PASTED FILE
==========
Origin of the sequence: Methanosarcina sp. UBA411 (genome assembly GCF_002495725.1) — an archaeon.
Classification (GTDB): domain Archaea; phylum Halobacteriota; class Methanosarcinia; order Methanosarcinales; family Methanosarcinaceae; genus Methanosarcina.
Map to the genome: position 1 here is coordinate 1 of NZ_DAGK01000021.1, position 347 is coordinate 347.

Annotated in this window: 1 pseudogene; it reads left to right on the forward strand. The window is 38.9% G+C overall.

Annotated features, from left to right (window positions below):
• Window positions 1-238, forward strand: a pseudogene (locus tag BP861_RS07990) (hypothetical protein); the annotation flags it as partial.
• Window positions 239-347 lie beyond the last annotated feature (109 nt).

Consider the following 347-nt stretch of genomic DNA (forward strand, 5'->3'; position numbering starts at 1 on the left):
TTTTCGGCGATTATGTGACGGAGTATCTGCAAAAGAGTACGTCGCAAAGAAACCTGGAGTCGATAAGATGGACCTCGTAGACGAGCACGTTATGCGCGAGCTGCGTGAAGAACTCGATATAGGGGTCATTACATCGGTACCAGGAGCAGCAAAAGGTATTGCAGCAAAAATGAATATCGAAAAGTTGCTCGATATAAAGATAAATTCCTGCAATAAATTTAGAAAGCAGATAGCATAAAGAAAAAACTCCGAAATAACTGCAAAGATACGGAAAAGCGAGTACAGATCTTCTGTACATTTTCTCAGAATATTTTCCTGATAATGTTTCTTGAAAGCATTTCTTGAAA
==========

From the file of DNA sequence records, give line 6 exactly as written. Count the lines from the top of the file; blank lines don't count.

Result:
• Window positions 1-238, forward strand: a pseudogene (locus tag BP861_RS07990) (hypothetical protein); the annotation flags it as partial.